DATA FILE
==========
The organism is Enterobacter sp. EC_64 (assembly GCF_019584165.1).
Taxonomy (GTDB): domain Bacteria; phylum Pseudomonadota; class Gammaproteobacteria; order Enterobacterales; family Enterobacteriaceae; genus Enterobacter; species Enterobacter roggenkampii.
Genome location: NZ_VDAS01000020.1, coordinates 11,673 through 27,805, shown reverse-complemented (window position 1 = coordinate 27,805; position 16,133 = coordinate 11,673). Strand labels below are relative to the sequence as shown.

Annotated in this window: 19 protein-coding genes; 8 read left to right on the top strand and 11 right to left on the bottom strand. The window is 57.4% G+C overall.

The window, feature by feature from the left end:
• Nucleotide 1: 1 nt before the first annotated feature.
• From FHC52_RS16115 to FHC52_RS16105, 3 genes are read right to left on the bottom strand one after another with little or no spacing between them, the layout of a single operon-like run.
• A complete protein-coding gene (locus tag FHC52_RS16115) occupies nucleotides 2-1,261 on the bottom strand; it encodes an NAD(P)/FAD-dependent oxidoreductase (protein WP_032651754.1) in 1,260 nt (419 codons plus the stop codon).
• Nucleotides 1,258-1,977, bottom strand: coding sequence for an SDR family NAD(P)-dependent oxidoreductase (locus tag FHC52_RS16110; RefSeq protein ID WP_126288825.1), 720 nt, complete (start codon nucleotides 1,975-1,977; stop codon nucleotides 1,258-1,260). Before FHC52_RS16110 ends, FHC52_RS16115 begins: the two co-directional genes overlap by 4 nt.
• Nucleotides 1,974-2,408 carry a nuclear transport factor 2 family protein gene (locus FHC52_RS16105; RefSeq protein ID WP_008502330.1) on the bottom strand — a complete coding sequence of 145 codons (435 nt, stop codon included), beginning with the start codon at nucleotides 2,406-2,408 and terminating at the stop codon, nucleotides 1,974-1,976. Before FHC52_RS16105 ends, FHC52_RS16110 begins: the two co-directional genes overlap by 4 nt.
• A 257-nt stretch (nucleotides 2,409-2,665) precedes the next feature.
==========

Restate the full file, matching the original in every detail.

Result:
The organism is Enterobacter sp. EC_64 (assembly GCF_019584165.1).
Taxonomy (GTDB): domain Bacteria; phylum Pseudomonadota; class Gammaproteobacteria; order Enterobacterales; family Enterobacteriaceae; genus Enterobacter; species Enterobacter roggenkampii.
Genome location: NZ_VDAS01000020.1, coordinates 11,673 through 27,805, shown reverse-complemented (window position 1 = coordinate 27,805; position 16,133 = coordinate 11,673). Strand labels below are relative to the sequence as shown.

Annotated in this window: 19 protein-coding genes; 8 read left to right on the top strand and 11 right to left on the bottom strand. The window is 57.4% G+C overall.

The window, feature by feature from the left end:
• Nucleotide 1: 1 nt before the first annotated feature.
• From FHC52_RS16115 to FHC52_RS16105, 3 genes are read right to left on the bottom strand one after another with little or no spacing between them, the layout of a single operon-like run.
• A complete protein-coding gene (locus tag FHC52_RS16115) occupies nucleotides 2-1,261 on the bottom strand; it encodes an NAD(P)/FAD-dependent oxidoreductase (protein WP_032651754.1) in 1,260 nt (419 codons plus the stop codon).
• Nucleotides 1,258-1,977, bottom strand: coding sequence for an SDR family NAD(P)-dependent oxidoreductase (locus tag FHC52_RS16110; RefSeq protein ID WP_126288825.1), 720 nt, complete (start codon nucleotides 1,975-1,977; stop codon nucleotides 1,258-1,260). Before FHC52_RS16110 ends, FHC52_RS16115 begins: the two co-directional genes overlap by 4 nt.
• Nucleotides 1,974-2,408 carry a nuclear transport factor 2 family protein gene (locus FHC52_RS16105; RefSeq protein ID WP_008502330.1) on the bottom strand — a complete coding sequence of 145 codons (435 nt, stop codon included), beginning with the start codon at nucleotides 2,406-2,408 and terminating at the stop codon, nucleotides 1,974-1,976. Before FHC52_RS16105 ends, FHC52_RS16110 begins: the two co-directional genes overlap by 4 nt.
• A 257-nt stretch (nucleotides 2,409-2,665) precedes the next feature.